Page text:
Spirit Cruises Summer 2019 Leaderboard

Behind the Bar: Canyon Shayer of Philadelphia Distilling

by Drink Philly on Mar 29, 2018 in Culture

 
For this installment of Behind the Bar, we spoke to Canyon Shayer, the head bartender at Philadelphia Distilling’s bar and tasting room. Shayer, who has worked at many of Philadelphia’s best bars and has been at Philadelphia Distilling since it opened, grew up in Center City, attended Community College of Philadelphia with honors, and is currently residing in Old Richmond. We talked to Shayer about his past bartending gigs, ballet, and, of course, Bluecoat American Dry Gin.
 
Drink Philly (DP): Tell me a little bit about the place.
Canyon Shayer (CS): Philadelphia Distilling’s tasting room is a special place. For our staff and our guests, It’s a fundamentally unique experience. The bar team is utilized as a resource for the distilling staff, the marketing team, the events team, and everyone that distributes our spirit. We’re able to lend our perspective and experience to a brand that’s distributed locally and internationally. The addition of our team to the Philadelphia Distilling family changes the mold for distilleries, and helps facilitate a more complete picture, from botanicals to bottles to glasses and cocktails at our tasting room and around the world.  
 
DP: Have you bartended elsewhere?
CS: I started as a busser at The Dandelion and was lucky to work with a staff of talented bartenders, including Dustin Ream, Darren Ishman, and Christy Hughes, to name just a few. They were willing to teach someone with no experience whatsoever. After the Dandelion, I worked at Pizzeria Stella, The Ranstead Room, Cavanaugh’s Headhouse, and Hungry Pigeon, and spent 2 months at Pennsylvania 6 right before Philadelphia Distilling opened. All the while, I was working on The Smokin’ Tacos Food Truck. That was the best way to de-stress after working behind a bar - make and sell tacos with your friends.  
 
 
DP: What’s trendy right now?
CS: I’ve seen a lot of bartenders online putting rocks in up glasses, like coupe glasses! I think more importantly, drinks are getting simpler and simpler and focusing on using the freshest and best ingredients.  
 
DP: What are some trends you wish would die?
CS: Un-hospitable bartenders making cocktails esoteric with no redeeming qualities.
 
DP: Any predictions about where the industry might go next?
CS: Guests are taking ownership over what they’re drinking. The responsibility isn’t solely on the bar staff. Guests are much more knowledgeable about spirits and cocktails. Generally speaking, people are taking charge of what they’re ordering. I think It’s an important piece to recognize. People on both sides of the bar are orienting our industry towards quality ingredients and products that don’t need to be gussied up.   
 
DP: One unexpected fact about you?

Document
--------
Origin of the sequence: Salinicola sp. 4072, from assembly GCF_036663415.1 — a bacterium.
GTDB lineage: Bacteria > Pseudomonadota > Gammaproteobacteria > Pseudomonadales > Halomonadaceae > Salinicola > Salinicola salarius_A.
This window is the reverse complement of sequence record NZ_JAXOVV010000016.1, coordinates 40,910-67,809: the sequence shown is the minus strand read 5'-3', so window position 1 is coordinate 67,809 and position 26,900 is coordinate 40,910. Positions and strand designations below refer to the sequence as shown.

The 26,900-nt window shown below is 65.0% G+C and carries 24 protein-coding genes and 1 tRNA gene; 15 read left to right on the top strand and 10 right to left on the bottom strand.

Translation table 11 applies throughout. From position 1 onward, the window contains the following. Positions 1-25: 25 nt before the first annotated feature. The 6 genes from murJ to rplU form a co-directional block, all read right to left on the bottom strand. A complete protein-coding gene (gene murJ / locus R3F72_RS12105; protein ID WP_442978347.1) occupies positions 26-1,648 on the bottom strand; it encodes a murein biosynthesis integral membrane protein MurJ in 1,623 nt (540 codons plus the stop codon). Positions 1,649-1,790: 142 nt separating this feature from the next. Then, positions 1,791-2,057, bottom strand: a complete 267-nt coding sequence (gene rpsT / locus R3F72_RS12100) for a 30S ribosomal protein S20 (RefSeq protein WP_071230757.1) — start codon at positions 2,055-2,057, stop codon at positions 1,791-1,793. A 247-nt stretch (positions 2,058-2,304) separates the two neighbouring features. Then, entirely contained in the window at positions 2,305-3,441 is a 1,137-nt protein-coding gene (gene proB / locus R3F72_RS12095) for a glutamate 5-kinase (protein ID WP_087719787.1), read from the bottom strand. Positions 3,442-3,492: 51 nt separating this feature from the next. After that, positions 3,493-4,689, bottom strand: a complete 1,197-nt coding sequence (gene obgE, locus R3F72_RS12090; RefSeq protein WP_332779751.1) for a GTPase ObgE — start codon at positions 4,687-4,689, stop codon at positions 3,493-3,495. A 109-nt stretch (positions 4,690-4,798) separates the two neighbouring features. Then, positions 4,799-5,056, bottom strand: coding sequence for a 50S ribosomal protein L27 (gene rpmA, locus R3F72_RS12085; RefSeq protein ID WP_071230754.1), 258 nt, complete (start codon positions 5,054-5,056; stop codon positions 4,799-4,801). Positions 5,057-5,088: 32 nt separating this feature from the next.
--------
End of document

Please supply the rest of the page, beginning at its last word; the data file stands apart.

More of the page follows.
CS: I’m an avid ballet fan.
 
 
DP: Favorite beer?
CS: Steve Way’s citra hopped IPA.
 
DP: Favorite liquor?
CS: Bluecoat American Dry Gin. I drank it long before I worked for this company, and I will for the rest of my life. It’s delicious.
 
DP: Favorite cocktail?
CS: A Bluecoat Negroni, golden ratio style (1.5 ounces of the spirit and .75 ounces of each modifier).
 
DP: What’s your favorite kind of customer?
CS: The one that’s in front of me.
 
DP: What do you think the essentials are for a good home bar?
CS: Start with the understanding that there’s not a wrong way to drink anything. Go to as many different bars and kinds of bars as you can, figure out what you like, and ask the bartenders what they would recommend. I would say start with a cocktail that you really like and want to learn how to make, and buy 2 bottles of each ingredient. For example, if you like Negronis, buy 2 bottles each of gin, Campari, and your favorite sweet vermouth. Start making your cocktails, and every week, go to the liquor store and pick up ingredients for a different cocktail.
 
DP: Where do you go for a drink when you’re not working?
CS: Either Suraya or ROOT restaurant + wine bar - any bar that Aaron Deary is behind. He’s the kind of bartender I’d like to be.
 
The Ninth Street (Bluecoat Barrel Finished gin, Cocchi di Torino vermouth, Campari, Espresso Fernet)
 
DP: What’s the secret to being a great bartender?
CS: The chef from Pizzeria Stella, Shane Solomon, said it best: “Once you realize you’re only as good as your ingredients, you can grow from there.” The other big secret is knowing that it has nothing to do with you. Take pride in what you do, but your job is to facilitate the guest’s experience. Hospitality and efficiency are paramount.  
 
DP: If you could have a drink with any famous person, living or dead, who would it be and what would you drink?
CS: Sidney Poitier. I’d make two of whatever he wanted.
 
Photos via Drink Philly

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